Traditional sex roles have it that the woman looks after the family hearth, tending the cooking and raising the children, while the man goes off to hunt and fight.
Many explanations can be offered for these assigned roles, but to my knowledge Sigmund Freud has the most, ummmmm, interesting explanation for why men are not in charge of keeping the fire going for cooking and warmth.
Freud notes that men like to put fires out — not by quenching them with water — but by urinating on them. Women, given their anatomy, would get pain rather than satisfaction from attempting to put out fires that way, so we can understand their disinclination — but what is it that draws men to the practice? Why is this urge so compelling in them?
I was oblivious to this phenomenon until I read Freud, and, for our joint edification, I now offer you his interpretation.
It turns out that the male psyche interprets the flames phallically — as thrusting upwards vigorously and persistently. And the male psyche is, consequently, homoerotically attracted to the thrusting flames. Hence, the practice of urinating on the flames is to engage in a homosexual duel with them.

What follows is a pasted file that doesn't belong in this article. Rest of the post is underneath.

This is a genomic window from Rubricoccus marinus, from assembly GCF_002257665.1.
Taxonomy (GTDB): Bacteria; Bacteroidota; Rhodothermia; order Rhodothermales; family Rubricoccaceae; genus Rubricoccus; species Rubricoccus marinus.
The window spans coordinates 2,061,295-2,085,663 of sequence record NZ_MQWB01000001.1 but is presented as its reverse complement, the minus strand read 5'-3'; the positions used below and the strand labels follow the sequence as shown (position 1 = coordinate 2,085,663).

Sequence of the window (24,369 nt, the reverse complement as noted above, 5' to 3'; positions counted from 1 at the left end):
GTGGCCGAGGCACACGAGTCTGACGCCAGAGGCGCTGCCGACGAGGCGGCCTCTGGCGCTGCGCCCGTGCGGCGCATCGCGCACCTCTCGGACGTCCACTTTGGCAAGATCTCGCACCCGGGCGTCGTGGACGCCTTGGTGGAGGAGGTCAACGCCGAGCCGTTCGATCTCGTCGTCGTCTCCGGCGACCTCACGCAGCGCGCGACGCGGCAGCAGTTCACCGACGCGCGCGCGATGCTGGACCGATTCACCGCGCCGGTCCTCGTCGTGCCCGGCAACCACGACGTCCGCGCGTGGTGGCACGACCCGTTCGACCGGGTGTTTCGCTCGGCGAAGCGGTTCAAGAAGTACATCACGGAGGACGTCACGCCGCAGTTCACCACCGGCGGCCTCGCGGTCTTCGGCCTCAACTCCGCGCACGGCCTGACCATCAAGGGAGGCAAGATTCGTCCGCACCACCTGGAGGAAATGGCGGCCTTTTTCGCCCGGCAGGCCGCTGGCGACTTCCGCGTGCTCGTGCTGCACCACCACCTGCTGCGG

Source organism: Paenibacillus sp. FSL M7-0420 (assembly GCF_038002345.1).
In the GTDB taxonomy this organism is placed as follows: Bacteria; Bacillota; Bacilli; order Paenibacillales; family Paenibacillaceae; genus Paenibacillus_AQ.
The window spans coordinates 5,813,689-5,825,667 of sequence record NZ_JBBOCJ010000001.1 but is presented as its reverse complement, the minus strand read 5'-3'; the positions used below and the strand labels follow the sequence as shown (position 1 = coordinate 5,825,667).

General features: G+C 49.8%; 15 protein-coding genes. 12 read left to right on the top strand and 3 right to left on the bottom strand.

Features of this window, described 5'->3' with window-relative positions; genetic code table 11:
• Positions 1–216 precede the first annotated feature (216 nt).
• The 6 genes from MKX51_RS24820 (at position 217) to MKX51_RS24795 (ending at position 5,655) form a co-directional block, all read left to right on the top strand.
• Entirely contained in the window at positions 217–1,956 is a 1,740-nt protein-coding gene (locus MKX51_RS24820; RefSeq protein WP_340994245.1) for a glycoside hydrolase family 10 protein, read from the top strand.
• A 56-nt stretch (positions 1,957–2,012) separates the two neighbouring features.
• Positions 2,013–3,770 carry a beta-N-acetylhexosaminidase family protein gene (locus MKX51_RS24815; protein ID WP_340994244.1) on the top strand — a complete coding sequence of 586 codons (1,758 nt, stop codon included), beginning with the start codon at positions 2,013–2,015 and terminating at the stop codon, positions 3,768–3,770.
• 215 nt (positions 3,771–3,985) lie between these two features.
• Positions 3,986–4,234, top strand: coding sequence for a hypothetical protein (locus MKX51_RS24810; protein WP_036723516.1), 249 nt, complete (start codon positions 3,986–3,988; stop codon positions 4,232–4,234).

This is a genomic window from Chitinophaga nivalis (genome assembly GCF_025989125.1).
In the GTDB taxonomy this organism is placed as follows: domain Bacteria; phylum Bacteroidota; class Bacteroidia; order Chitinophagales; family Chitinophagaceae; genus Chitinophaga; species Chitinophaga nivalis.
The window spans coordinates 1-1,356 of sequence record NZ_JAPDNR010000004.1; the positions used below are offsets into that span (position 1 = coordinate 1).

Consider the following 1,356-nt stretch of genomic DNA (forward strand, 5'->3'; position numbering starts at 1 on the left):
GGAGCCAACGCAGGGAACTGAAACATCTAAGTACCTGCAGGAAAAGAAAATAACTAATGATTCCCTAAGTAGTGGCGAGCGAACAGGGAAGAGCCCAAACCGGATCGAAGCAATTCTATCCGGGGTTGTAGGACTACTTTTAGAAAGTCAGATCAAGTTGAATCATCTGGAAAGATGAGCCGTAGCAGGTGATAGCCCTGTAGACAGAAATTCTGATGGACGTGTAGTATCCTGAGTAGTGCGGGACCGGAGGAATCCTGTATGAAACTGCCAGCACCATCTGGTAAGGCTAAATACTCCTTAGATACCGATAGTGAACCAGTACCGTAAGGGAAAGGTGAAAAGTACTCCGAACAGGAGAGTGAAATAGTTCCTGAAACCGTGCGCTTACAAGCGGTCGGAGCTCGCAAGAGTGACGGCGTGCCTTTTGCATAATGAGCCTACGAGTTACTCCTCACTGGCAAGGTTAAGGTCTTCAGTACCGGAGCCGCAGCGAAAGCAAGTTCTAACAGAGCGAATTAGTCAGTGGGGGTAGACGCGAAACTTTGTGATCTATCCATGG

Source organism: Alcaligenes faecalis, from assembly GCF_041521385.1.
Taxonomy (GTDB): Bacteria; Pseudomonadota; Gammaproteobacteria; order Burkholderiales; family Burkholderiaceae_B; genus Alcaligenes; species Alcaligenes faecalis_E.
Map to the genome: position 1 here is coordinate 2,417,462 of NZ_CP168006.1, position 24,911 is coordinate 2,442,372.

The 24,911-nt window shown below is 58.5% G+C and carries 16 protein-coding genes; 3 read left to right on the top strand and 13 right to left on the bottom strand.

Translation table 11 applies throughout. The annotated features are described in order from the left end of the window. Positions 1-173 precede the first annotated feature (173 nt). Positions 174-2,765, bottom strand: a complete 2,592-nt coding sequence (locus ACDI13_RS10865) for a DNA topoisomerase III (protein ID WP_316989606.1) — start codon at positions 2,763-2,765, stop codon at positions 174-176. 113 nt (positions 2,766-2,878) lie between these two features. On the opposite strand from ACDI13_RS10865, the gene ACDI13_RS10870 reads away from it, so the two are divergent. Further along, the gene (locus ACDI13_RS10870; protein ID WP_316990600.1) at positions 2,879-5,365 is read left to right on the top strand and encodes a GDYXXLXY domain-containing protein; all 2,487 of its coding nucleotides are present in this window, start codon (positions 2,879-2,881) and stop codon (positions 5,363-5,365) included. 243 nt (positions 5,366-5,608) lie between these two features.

I kid thee not. Check out the footnote on pp. 42-43 of this edition of Civilization and Its Discontents.
Since men cannot be trusted to control their sexual desires, they cannot be trusted with so important a job as keeping the family fires burning.
Consequently, women are the guardians and saviors of the family hearth.
[Don't think I'll invite Sigmund on my next camping trip.]